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Fiscalité superposée et externalités fiscales verticales : faut-il reconsidérer le débat entre concurrence et coopération fiscales?

  • Madiès, Thierry

    (EPEE, Université d’Evry Val-d’Essonne)

Academic literature in public finance has focused on horizontal externalities coming from interjurisdictional tax competition—namely among similar types of local governments—but has neglected vertical externalities arising from interactions between two overlapping governments sharing the same tax base. This paper deals with the implications of these two kinds of externality for the equilibrium levels of central (federal) and local (state) taxation and for the optimal level of implementation of redistribution in a federal system. L’objet de cet article est de faire le point sur une question longtemps négligée par les économistes, même si elle est au centre du débat politique chaque fois qu’il s’agit de réformer la fiscalité territoriale : c'est la question de l’empilement des taux de prélèvement quand plusieurs échelons de collectivités publiques taxent une même base imposable. En effet, le comportement non coopératif de gouvernements appartenant à un niveau administratif différent et qui partagent une même matière imposable est à l’origine d’externalités fiscales verticales négatives de recettes fiscales. Celles-ci sont responsables, pour certains, de la dérive à la hausse des taux de prélèvement. Dans ces conditions, les externalités entre collectivités publiques sont non seulement horizontales, comme l’a montré l’importante littérature sur la concurrence fiscale entre collectivités locales, mais aussi verticales quand il y a partage d’une même matière imposable par des collectivités publiques appartenant à un échelon de gouvernement différent. La prise en compte de ces deux types d’externalités permet alors de reconsidérer le débat portant sur les vertus respectives de la concurrence et de la consolidation (coopération) fiscale et sur le niveau optimal auquel doivent être entreprises les politiques de redistribution dans une économie fédérale.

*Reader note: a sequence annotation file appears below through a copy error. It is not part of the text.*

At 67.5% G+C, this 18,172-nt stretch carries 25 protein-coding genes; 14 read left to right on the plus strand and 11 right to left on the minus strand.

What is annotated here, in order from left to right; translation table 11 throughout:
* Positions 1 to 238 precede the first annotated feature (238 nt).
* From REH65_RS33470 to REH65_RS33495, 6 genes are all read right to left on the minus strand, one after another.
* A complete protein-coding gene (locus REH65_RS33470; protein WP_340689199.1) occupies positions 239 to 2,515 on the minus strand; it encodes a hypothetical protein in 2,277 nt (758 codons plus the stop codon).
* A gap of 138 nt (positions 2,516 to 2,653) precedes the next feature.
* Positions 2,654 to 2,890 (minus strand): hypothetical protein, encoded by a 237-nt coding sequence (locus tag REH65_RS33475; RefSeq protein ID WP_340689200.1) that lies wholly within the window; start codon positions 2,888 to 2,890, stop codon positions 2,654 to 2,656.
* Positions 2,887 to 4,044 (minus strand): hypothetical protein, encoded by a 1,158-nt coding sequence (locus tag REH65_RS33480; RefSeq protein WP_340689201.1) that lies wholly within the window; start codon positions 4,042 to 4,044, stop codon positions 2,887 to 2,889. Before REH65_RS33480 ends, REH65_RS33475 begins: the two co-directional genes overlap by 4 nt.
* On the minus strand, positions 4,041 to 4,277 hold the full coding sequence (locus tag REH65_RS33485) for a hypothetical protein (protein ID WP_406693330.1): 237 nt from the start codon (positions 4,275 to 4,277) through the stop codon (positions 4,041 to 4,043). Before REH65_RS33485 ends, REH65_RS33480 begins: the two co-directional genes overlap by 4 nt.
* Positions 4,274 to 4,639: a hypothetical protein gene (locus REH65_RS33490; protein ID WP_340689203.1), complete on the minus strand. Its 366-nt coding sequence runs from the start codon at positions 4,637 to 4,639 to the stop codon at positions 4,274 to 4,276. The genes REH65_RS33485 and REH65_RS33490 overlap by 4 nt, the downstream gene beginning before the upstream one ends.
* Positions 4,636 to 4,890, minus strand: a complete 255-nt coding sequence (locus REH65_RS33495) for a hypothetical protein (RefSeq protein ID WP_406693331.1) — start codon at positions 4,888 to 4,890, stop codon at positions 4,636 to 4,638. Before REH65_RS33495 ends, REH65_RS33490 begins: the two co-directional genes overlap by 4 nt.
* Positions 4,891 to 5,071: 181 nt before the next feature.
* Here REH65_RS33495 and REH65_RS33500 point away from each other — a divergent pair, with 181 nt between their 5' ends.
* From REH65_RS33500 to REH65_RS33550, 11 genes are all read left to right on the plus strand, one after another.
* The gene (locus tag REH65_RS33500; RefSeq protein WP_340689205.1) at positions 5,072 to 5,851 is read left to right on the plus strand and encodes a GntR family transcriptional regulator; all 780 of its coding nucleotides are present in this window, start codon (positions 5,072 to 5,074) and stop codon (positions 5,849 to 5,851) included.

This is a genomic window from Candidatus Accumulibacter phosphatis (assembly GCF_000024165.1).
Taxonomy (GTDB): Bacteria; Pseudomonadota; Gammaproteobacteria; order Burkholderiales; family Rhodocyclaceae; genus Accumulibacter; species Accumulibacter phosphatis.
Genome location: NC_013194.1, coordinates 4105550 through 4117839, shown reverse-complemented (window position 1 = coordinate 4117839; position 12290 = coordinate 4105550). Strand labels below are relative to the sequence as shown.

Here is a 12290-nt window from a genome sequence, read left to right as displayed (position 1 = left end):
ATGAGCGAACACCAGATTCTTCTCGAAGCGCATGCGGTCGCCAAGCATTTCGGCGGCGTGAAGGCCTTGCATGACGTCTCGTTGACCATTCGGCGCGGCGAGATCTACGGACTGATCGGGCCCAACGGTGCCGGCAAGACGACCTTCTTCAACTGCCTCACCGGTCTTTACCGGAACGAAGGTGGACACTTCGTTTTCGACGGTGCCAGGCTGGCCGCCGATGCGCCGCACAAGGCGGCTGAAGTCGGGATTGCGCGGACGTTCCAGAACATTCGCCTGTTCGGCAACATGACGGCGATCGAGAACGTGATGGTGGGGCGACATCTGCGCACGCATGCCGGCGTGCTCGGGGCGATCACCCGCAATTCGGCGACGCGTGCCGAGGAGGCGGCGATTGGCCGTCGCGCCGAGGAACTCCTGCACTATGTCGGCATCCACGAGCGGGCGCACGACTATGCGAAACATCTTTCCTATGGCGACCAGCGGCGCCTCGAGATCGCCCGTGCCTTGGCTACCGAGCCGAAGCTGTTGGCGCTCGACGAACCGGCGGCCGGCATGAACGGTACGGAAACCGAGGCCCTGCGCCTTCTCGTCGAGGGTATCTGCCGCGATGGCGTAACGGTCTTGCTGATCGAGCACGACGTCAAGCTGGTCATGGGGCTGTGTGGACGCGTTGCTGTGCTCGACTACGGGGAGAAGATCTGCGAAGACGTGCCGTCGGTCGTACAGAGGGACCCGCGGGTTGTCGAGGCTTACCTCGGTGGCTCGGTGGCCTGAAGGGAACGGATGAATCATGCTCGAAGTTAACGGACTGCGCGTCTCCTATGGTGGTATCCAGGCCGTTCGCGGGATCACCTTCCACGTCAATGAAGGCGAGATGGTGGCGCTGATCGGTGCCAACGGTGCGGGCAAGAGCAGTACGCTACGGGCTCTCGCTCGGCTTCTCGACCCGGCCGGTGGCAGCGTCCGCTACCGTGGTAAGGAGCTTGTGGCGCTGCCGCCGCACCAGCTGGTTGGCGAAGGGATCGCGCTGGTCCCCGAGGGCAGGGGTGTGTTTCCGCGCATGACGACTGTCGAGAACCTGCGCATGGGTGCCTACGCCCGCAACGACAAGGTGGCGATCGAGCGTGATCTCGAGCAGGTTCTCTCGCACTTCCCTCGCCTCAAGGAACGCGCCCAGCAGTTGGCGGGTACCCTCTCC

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Article provided by Société Canadienne de Science Economique in its journal L'Actualité économique.

Volume (Year): 77 (2001)
Issue (Month): 4 (décembre)
Pages: 593-612

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Handle: RePEc:ris:actuec:v:77:y:2001:i:4:p:593-612
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  1. Johnson, William R, 1988. "Income Redistribution in a Federal System," American Economic Review, American Economic Association, vol. 78(3), pages 570-73, June.
  2. BOADWAY, Robin & MARCHAND, Maurice & VIGNEAULT, Marianne, 1998. "The consequences of overlapping tax bases for redistribution and public spending in a federation," CORE Discussion Papers 1998003, Université catholique de Louvain, Center for Operations Research and Econometrics (CORE).